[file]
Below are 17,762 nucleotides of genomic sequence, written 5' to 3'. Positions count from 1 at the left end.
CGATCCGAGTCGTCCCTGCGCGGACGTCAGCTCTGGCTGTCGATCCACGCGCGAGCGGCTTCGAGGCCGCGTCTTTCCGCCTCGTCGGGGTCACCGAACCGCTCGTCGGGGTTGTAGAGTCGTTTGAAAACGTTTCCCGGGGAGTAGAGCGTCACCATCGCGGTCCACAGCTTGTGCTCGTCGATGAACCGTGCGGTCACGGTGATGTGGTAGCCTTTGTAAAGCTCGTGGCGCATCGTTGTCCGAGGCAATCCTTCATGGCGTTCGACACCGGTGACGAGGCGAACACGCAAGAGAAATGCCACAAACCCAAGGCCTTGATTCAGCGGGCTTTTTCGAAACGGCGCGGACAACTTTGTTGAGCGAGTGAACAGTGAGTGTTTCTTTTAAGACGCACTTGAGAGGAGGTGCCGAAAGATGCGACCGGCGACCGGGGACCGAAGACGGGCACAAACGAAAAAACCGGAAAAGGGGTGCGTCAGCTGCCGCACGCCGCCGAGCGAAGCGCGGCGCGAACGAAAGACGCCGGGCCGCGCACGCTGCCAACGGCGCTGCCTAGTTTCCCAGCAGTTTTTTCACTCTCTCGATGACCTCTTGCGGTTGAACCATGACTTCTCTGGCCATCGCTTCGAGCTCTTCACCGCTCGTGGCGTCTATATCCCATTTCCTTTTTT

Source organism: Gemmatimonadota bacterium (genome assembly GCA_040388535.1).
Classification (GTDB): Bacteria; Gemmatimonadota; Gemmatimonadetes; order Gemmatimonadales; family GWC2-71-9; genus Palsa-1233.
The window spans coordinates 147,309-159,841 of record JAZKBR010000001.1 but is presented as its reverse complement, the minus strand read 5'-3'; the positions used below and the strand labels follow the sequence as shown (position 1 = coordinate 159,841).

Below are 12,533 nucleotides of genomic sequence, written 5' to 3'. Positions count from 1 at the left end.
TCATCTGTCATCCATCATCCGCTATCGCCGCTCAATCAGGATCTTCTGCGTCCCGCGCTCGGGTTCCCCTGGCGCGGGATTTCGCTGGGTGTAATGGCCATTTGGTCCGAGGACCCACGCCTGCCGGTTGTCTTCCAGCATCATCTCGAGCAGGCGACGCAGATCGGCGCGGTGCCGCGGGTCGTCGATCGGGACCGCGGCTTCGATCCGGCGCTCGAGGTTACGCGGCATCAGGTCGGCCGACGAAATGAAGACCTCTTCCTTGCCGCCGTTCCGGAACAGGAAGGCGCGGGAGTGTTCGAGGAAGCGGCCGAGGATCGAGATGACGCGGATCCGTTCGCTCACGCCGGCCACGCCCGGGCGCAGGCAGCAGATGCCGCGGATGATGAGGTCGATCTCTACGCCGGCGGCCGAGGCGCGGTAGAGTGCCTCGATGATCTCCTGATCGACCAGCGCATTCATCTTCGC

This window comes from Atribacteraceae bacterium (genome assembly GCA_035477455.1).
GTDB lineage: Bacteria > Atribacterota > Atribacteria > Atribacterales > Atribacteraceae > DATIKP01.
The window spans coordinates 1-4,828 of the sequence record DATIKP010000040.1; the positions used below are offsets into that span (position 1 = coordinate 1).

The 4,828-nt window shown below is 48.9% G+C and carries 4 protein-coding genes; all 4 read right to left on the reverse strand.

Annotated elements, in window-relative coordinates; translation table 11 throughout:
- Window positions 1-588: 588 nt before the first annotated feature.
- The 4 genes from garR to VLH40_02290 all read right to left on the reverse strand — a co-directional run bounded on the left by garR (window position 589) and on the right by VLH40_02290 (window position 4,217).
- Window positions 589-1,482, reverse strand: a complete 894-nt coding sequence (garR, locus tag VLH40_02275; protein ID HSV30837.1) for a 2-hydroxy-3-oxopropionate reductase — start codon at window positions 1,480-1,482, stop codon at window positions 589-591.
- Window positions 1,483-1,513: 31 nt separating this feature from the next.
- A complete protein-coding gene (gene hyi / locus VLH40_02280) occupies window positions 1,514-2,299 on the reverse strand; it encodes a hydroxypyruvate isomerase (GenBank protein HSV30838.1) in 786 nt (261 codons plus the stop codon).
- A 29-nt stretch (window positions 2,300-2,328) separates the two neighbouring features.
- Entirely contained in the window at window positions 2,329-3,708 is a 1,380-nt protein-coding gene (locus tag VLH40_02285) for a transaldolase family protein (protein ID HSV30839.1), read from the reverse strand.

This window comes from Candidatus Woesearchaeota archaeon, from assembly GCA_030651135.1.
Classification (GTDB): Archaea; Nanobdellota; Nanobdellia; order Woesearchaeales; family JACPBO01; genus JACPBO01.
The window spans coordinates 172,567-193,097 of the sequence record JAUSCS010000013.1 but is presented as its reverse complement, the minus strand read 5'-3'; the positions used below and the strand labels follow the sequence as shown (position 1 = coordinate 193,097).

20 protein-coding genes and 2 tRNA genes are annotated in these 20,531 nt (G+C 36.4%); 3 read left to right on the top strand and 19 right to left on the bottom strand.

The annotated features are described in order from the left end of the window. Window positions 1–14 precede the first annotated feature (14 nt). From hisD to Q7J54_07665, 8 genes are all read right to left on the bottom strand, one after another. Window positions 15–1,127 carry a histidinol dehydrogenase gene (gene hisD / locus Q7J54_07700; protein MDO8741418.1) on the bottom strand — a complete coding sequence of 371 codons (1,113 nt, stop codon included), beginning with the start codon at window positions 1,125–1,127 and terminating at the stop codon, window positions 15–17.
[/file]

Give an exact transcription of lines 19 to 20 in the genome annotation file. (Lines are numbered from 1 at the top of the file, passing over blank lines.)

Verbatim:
- Entirely contained in the window at window positions 2,329-3,708 is a 1,380-nt protein-coding gene (locus tag VLH40_02285) for a transaldolase family protein (protein ID HSV30839.1), read from the reverse strand.

This window comes from Candidatus Woesearchaeota archaeon, from assembly GCA_030651135.1.